– Evidence on Trikafta provides high confidence of a substantial net health benefit for patients; additional benefits accrue for family members and society –
– Nonetheless, analyses suggest that the price set by the manufacturer would need to be deeply discounted to align fairly with these benefits and ensure that they are not outweighed by the negative health effects for others resulting from increasing insurance costs –
– Due to COVID-19 concerns, ICER has postponed the public meeting on this topic –
BOSTON, April 27, 2020 – The Institute for Clinical and Economic Review (ICER) today released an Evidence Report assessing the comparative clinical effectiveness and value of elexacaftor/tezacaftor/ivacaftor (Trikafta®, Vertex Pharmaceuticals) for the treatment of cystic fibrosis (CF). ICER also examined new data that have become available since its May 2018 review of three related CF treatments: ivacaftor (Kalydeco®, Vertex), lumacaftor/ivacaftor (Orkambi®, Vertex), and tezacaftor/ivacaftor (Symdeko®, Vertex). All four therapies are CFTR modulators.
“CF is a devastating disease that affects the lungs and other organ systems, typically requires substantial medical care, and robs patients and families of hours each day, before taking away full years of life,” said David Rind, MD, ICER’s Chief Medical Officer. “Kalydeco was a great advance for a small segment of the CF population, and Trikafta appears to be an even more remarkable advance for a much larger segment of the population. Trikafta is likely to alter the course of disease for the majority of patients with CF, transforming their lives and the lives of caregivers. It is critical that all eligible patients be able to access CFTR modulators.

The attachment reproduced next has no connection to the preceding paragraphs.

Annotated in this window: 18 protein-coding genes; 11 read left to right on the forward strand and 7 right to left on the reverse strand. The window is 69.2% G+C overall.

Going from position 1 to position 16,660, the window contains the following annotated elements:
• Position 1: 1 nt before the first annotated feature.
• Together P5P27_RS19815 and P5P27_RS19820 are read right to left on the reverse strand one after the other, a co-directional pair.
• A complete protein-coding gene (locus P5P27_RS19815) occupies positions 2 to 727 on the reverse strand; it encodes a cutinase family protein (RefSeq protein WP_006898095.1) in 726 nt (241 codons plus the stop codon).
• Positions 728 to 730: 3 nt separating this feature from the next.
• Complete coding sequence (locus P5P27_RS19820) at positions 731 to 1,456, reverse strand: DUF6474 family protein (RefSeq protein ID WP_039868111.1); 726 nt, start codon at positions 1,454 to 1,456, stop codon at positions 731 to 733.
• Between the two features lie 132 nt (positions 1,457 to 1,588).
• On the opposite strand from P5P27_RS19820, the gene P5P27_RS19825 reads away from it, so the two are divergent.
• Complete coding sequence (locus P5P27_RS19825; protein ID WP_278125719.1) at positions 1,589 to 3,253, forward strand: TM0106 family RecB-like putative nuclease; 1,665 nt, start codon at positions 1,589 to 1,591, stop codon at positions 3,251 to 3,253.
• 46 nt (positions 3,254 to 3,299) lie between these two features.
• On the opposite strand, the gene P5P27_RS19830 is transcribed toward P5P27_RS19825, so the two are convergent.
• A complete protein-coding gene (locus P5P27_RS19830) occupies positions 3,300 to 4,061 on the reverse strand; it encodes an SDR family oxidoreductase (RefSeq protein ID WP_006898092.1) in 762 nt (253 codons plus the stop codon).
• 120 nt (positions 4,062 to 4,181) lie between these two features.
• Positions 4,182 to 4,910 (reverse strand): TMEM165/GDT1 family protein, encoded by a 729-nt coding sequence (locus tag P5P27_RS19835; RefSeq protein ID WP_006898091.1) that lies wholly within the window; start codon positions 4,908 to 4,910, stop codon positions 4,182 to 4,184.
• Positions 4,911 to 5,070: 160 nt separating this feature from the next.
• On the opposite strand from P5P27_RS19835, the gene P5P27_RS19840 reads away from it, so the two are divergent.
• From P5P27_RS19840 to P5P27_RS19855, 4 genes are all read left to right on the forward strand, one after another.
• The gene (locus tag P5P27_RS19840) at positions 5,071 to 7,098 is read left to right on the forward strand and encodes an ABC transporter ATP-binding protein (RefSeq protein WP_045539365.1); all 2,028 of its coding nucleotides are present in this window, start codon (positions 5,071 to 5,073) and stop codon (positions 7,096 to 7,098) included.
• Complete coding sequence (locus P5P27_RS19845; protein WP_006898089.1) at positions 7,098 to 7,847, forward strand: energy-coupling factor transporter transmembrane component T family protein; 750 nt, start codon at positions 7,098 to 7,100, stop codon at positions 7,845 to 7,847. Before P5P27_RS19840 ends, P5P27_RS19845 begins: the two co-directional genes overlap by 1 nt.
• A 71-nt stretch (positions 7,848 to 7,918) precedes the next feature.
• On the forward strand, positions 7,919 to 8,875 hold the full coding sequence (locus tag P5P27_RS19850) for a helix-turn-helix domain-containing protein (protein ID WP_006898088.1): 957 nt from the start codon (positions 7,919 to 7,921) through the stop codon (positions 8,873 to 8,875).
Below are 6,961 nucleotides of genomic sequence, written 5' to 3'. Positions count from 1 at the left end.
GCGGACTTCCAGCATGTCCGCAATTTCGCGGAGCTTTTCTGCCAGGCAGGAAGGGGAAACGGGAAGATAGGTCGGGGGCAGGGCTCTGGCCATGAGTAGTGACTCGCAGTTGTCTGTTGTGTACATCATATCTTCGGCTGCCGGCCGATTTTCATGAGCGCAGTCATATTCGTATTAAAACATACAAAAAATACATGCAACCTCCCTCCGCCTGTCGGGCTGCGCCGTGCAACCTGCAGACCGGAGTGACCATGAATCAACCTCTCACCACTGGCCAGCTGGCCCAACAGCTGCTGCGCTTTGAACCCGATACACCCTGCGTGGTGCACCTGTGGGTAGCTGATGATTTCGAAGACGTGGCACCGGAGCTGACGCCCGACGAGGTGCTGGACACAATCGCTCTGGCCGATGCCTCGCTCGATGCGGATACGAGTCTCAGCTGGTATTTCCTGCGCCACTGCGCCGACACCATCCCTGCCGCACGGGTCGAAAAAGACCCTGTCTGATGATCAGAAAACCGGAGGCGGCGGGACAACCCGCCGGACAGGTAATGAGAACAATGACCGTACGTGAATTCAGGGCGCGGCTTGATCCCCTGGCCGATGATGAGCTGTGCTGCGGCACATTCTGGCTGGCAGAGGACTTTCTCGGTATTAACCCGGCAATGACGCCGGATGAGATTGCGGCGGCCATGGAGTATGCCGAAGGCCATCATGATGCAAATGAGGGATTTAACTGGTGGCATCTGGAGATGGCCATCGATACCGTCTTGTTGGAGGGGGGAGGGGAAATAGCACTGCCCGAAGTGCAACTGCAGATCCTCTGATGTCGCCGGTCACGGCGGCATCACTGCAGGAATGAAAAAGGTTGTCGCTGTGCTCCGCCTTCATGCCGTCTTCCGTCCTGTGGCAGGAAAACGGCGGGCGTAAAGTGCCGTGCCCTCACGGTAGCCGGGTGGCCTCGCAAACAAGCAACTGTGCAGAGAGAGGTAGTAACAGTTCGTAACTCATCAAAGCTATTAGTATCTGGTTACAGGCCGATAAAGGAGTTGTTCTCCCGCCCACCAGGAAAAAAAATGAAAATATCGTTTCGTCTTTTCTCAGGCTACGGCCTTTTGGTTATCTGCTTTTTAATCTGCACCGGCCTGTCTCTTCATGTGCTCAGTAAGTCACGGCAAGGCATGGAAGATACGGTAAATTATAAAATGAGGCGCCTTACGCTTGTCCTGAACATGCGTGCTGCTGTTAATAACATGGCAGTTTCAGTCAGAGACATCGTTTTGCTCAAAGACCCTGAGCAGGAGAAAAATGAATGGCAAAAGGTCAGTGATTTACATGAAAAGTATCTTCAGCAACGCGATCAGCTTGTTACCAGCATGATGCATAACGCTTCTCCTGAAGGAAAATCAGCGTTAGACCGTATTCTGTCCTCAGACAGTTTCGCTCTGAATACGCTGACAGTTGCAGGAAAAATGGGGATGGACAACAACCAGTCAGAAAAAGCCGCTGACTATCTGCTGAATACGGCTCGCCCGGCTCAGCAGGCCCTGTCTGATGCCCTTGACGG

“Despite being transformative therapies, the prices set by the manufacturer – costing many millions of dollars over the lifetime of an average patient – are out of proportion to their substantial benefits. When a manufacturer has a monopoly on treatments and is aware that insurers will be unable to refuse coverage, the lack of usual counterbalancing forces can lead to excessive prices. Patients who receive the treatments will benefit, but unaligned prices will cause significant negative health consequences for many unseen individuals – those throughout society who will experience financial toxicity and may have to delay care, forego care, or even abandon insurance as their out of pocket costs and premiums are driven upward.”